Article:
Also, this job is great. But you’ll have no friends (no one told you?). No one will understand you. And no one will want to talk about how HUD has changed the chronically homeless definition yet again–_except_, other HMIS system admins. When I first made contact with another HMIS Admin, after being in the job a year, it was like I’d discovered a neighboring isle next to the one I was stranded–and that isle had other humans who understood my language!

Data Quality is Key

Three months into my job I realized we had to do something about data quality. We had two cities and a county both complaining the reports coming from HMIS were not reliable. One month they’d produce an “accurate” account of who was in a program, then, the next month they would be completely off. (Of course, the municipalities knew they were off because the agencies funded were keeping a separate set of books–more on that later)

We had to do something. To be honest–oh yah, and always be honest–we didn’t have a clue what our data quality was like. There was no data quality detection system in place to determine if it was good or bad. Luckily, our software vendor had an HMIS data error report which would list out HUD data errors of participants active in any program. Without a better solution, I pulled this report for every program and aggregated the data errors.

Well, crap. They had right to complain.

Above is a graph of 2016’s data errors, in 2015 it started at approximately 100,000 errors. Without the wisdom I’ve now, I used the raw numbers to present to our COC Governing board to show we were addressing the municipalities concerns.

But this is only half the story. What if only one agency was causing all these data errors?

To address this problem, we used a tree graph.

Tree graphs are great to show how certain agencies are causing a disproportionate amount of data errors. We presented the graph much as shown here, without Agency names, at first. But eventually, the Board asked we provide names along with the graph.

These graphs provided the political insurance needed to to approach the partner agencies on the behalf of the board, which is much safer than enduring the resentment engendered otherwise.

When approaching the troubled agency, it helps to have a plan. In TX-601 we called these “Data Quality Action Plans” and consisted a list of all the errors needing to be repaired, and a SMART goal.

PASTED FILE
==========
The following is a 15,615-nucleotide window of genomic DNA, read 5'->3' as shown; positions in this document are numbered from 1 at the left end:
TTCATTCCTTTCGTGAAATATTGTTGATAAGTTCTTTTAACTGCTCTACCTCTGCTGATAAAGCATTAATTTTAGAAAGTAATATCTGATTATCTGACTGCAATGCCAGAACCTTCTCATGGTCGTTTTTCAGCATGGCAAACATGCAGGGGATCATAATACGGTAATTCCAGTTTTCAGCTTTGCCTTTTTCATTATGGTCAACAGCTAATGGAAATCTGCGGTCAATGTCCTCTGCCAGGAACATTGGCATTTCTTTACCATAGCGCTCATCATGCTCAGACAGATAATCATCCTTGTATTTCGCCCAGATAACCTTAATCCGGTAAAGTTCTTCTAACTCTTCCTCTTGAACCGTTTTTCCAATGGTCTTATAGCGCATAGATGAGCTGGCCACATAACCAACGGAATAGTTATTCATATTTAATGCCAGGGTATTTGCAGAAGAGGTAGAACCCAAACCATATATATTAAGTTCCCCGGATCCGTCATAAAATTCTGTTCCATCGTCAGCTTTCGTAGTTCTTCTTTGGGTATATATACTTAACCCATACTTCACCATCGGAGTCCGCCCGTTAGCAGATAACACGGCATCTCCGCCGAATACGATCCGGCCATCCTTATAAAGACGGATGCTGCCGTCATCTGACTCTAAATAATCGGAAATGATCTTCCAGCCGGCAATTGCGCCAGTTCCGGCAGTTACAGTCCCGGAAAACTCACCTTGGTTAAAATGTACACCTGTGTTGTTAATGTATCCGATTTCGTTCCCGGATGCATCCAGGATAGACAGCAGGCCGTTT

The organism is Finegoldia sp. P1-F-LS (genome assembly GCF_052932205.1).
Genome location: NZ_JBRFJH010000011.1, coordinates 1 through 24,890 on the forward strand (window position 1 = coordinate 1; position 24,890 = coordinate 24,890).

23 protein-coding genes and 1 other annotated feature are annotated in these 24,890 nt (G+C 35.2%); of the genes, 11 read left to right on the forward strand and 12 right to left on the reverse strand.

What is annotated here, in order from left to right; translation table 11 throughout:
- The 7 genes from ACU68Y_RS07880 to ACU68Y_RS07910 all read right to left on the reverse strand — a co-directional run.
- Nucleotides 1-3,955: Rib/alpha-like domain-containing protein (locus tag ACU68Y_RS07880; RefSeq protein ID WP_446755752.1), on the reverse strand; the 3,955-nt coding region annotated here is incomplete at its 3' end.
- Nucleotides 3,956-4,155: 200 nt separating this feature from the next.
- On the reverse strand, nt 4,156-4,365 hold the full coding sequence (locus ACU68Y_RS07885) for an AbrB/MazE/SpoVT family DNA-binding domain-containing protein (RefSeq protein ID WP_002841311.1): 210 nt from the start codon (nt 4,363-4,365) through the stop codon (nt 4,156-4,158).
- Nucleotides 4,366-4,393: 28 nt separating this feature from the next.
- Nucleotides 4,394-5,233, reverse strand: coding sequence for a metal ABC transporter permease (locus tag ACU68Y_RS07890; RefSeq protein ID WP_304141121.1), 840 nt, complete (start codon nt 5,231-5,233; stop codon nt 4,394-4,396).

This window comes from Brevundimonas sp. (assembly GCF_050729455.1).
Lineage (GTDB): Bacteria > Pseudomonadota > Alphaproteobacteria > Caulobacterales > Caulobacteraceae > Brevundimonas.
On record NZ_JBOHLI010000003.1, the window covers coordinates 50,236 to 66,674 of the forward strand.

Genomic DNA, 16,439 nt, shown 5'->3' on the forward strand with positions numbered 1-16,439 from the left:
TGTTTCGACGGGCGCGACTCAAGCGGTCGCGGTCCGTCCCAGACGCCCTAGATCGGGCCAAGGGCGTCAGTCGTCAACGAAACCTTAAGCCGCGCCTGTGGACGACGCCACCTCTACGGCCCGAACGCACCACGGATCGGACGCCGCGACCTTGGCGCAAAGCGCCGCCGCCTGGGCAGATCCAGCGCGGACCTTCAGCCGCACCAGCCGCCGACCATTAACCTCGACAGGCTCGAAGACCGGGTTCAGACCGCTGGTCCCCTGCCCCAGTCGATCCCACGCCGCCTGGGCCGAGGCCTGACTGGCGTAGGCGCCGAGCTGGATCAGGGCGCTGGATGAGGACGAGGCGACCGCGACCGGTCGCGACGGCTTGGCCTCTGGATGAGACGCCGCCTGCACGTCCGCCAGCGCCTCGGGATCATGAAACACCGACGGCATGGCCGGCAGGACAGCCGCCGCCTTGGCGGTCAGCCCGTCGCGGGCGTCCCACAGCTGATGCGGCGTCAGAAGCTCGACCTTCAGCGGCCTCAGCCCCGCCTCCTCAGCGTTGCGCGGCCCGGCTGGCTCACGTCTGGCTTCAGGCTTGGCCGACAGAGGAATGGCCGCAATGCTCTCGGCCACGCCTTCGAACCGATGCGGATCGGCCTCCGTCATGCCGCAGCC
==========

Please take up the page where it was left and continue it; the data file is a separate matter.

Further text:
By focusing on the agency which has the most data errors it is like you are on a ship with many holes, possibly sinking. Before bailing water, or patching small holes, you patch the biggest, as it’ll have the greatest impact on the entire ship

Eminence vs. Data Based Decision Making

Always Be Honest

Understand How You’re Funded

HUD funds you – they are your boss, kinda’, but your other boss if who provides match for those funds.

Power of the Purse

ESG Funders COC Funder


Define the relationship. This may have already be done for you, but if it hasn’t, please don’t underestimate how powerful an agency’s perception of your responsibilities.

For example, within three months of starting I received a call from shelter intake staff. He was upset because he wasn’t able to scan-in clients. He “didn’t have time to troubleshoot” and suggested I drive down, which I did. Shortly after I arrived I realized the problem was his computer was shorting–sparks were clear. I let him know he would need to contact his IT department to get it addressed, to which he stated, “I thought you were the IT department?” After explaining I wasn’t, he still insisted I fixed it since it kept him from recording HMIS data and “that was my job.”

Take time, and do it early, to explain to what your role is. For me I listed bullets of what were my responsibilities and what were not:

HMIS System Administrator Responsibilities

  • Data Quality
  • Timely enabling / disabling user permissions
  • Assessing software defects
  • Providing technical assistance
  • Conducting trainings on how to use the software
  • Facilitating oversight and guidance committees
  • Communicating with end-users when system issues impact their work
  • Technical assistance on producing CAPER